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Active Learning Beats Lectures

Meta-analysis of 225 studies shows that active learning is consistently better across disciplines and class size

by Celia Henry Arnaud
June 2, 2014 | A version of this story appeared in Volume 92, Issue 22

Photo shows biology professor Scott Freeman using active-learning methods with his genetics class.
Credit: U of Washington
Active-learning methods work even in large classes. Here, Freeman discusses a question with students in a genetics class.

Scott Freeman hopes his new study will do for evidence-based teaching methods what the surgeon general’s 1964 report did for research on smoking—shift the conversation.

Freeman, a biology lecturer and education researcher at the University of Washington, Seattle, and his colleagues have performed a meta-analysis that confirms what some educators already know: Students get better grades and fail less when professors use active-learning methods in the classroom (Proc. Natl. Acad. Sci. USA 2014, DOI: 10.1073/pnas.1319030111).

“It’s no longer necessary to prove that active-learning methods are better than traditional lectures,” says Rory Waterman, a chemistry professor at the University of Vermont who is an advocate for active-learning methods and a coorganizer of the Cottrell Scholars Collaborative New Faculty Workshop. “The field can instead focus on which active-learning methods are most effective and how they can be best implemented.”

Freeman and coworkers combed the literature looking for studies that reported the effects of active-learning methods on student exam scores and failure rates. They defined active learning as any method that engages students in the process of learning as opposed to passively listening to a lecture. These methods ranged from using “clickers” (audience response devices) to having students work in groups on problems or in-class worksheets.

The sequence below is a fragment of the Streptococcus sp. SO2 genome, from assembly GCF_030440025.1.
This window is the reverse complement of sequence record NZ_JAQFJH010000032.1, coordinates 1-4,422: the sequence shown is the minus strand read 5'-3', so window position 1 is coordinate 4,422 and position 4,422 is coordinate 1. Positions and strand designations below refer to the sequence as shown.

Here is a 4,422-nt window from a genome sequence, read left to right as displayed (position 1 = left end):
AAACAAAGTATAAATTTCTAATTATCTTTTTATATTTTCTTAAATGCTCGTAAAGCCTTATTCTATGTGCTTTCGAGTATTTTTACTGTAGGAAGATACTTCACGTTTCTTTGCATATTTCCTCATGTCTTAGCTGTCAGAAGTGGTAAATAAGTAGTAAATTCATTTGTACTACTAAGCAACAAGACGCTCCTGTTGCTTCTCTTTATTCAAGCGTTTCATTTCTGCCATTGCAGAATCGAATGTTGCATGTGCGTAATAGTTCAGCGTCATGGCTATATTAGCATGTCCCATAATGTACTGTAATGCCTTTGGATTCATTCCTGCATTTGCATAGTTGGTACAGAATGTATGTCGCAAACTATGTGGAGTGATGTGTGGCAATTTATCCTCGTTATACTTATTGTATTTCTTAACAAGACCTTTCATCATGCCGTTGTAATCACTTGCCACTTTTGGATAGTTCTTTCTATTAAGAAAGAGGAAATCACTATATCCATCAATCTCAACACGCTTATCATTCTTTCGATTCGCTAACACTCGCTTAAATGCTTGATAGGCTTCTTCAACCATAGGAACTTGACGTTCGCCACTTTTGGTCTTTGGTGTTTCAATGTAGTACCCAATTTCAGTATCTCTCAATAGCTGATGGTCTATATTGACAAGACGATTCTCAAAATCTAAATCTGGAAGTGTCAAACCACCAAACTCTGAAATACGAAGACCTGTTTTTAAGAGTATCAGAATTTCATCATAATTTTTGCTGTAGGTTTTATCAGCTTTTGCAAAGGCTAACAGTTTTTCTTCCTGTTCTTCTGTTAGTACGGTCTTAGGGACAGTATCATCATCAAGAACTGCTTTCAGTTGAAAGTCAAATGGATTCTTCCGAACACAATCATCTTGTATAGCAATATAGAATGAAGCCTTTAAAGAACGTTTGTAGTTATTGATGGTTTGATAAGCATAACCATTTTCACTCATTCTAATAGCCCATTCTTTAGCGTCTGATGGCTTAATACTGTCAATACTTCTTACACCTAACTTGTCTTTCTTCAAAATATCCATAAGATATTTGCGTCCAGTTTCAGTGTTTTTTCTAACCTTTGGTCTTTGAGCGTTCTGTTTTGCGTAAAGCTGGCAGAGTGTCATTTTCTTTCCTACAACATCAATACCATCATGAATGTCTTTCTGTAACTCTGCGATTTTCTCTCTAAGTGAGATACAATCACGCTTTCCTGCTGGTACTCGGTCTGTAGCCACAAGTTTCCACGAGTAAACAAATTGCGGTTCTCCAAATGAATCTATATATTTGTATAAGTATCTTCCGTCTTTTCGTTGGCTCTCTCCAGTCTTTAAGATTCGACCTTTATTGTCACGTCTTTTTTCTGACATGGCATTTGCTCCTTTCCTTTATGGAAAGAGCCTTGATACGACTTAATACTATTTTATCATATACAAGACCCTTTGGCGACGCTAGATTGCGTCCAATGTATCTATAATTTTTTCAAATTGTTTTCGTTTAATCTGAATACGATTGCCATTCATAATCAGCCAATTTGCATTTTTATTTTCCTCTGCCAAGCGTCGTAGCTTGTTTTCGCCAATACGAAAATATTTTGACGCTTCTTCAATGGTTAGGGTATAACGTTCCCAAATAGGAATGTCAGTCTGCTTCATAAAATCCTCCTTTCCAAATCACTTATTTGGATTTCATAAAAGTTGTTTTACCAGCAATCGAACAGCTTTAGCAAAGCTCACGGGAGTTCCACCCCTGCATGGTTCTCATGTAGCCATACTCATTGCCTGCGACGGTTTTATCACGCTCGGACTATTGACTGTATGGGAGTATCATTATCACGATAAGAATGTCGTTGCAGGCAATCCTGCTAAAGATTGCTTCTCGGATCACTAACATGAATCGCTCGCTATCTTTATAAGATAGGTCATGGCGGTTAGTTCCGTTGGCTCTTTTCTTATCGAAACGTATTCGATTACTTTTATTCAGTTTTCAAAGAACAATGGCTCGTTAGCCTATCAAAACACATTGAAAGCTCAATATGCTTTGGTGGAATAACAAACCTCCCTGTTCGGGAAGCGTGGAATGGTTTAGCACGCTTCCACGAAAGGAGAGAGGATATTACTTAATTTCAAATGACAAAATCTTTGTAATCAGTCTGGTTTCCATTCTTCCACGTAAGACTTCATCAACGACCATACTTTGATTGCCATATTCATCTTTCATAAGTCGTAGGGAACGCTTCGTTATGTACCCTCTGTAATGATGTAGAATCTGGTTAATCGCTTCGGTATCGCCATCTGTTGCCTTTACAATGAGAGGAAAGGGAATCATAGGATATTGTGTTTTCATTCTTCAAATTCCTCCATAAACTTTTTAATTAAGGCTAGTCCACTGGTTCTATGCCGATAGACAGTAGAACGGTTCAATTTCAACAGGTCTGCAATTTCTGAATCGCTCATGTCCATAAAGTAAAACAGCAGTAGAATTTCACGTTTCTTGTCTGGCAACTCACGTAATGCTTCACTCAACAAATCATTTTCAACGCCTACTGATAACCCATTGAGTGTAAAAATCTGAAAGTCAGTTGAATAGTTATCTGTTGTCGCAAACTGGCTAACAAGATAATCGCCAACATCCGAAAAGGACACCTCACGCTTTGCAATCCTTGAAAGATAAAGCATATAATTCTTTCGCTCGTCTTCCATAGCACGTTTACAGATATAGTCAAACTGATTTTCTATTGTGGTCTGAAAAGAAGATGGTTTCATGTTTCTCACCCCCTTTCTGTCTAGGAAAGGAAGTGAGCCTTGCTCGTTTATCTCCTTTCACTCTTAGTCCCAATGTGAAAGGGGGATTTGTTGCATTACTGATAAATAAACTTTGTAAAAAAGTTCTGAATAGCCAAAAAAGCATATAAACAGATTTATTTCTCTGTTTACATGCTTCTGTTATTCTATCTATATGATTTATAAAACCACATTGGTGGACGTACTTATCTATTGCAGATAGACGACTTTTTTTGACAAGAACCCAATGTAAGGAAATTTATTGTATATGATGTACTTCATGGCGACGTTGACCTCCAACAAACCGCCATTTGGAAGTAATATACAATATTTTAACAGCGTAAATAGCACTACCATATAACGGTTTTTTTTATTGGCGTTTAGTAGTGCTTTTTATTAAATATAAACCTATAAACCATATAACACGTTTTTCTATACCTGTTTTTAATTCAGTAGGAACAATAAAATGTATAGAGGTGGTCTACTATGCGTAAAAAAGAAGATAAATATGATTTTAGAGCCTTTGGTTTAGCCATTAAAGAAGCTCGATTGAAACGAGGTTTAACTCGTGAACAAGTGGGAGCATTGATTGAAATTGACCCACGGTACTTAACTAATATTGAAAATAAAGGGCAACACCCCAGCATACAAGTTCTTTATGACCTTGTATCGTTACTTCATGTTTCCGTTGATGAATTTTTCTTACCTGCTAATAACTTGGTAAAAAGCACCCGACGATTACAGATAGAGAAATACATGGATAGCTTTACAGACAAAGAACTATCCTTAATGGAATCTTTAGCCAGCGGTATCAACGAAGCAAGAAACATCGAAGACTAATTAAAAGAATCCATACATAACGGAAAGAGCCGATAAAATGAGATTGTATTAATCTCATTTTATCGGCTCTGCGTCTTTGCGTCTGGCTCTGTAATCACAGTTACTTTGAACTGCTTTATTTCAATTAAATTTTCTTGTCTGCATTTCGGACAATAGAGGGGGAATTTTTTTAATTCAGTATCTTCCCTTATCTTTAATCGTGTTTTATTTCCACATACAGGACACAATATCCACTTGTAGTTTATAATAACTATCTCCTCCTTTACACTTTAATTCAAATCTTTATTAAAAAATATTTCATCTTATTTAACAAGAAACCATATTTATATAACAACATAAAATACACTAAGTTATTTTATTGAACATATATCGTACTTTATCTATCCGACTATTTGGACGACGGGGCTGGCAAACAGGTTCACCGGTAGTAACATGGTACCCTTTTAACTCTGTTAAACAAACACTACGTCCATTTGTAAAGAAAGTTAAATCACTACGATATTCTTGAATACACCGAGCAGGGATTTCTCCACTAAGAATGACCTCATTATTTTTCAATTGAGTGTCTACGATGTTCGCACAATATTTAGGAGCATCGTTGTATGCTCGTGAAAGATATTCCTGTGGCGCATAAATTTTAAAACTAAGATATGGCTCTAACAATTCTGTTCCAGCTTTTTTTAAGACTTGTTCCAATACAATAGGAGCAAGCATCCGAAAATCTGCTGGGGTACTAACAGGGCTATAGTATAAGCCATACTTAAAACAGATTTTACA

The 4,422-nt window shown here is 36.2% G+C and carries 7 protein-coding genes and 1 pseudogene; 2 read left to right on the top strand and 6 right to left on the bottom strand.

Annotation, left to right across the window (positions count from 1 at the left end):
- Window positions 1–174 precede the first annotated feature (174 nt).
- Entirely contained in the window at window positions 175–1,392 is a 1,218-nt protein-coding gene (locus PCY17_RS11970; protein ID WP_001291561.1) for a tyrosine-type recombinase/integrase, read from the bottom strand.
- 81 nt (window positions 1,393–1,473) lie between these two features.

They meta-analyzed 225 studies that cut across science disciplines, active-learning method, and class size. Whether chemistry or physics, small class or large, active-learning methods—no matter how modest—consistently outperformed traditional lecture formats.

“The biggest surprise for us was the magnitude of the effect, especially on failure rates,” Freeman says. On average, exam scores increased by one-third of a letter grade. But the effect on failure rates was much greater. Students in traditional lectures are 55% more likely to receive a grade of D or F or to withdraw from a class than are students being taught with active-learning approaches. And the active-learning methods can be used for as little as 10% of classroom time.

“The average letter grade increases by only one-third, but the decreased failure rate is substantial,” Waterman says. “Active-learning environments do not necessarily turn students into experts, but they help everyone perform better.”

The findings suggest that active-learning approaches could improve student retention in science disciplines, says Susan Singer, director of the Division of Undergraduate Education at the National Science Foundation. “It is encouraging news as NSF convenes an interagency team to implement the undergraduate goals of the Federal STEM Education Five-Year Strategic Plan,” Singer says (C&EN, June 17, 2013, page 25). One of the plan’s goals is to increase the use of evidence-based teaching methods to improve student learning and increase retention.

The study also reveals that to get the high learning gains active learning promises, “you actually have to implement it well,” says Andrew Feig, a chemistry professor at Wayne State University and another organizer of the new chemistry faculty workshop.

“You can goof it up if you don’t do it right,” Freeman explains. He’s witnessed “clicker abuse” in some classes. “There’s a literature on how to use clickers effectively. People have never read any of those papers. They’re just doing it off the cuff. For a scientist or engineer who’s trained to respect evidence and act on it, it’s just horrifying.”

Observers hope that the results will encourage more professors to successfully adopt active-learning methods in their classrooms.

“Universities are still over-reliant on lecture-based teaching,” Waterman says, “so helping faculty identify the minimum or first steps they need to take in their classrooms to see these incredible gains in student performance has always seemed to me to be the most practical way to advance student-centered learning.”

But Singer notes that the analysis alone isn’t likely to be enough to drive the widespread update and implementation of teaching innovations. “This work adds to the growing body of knowledge on effective teaching practice, but evidence alone is insufficient to leverage much-needed change.”


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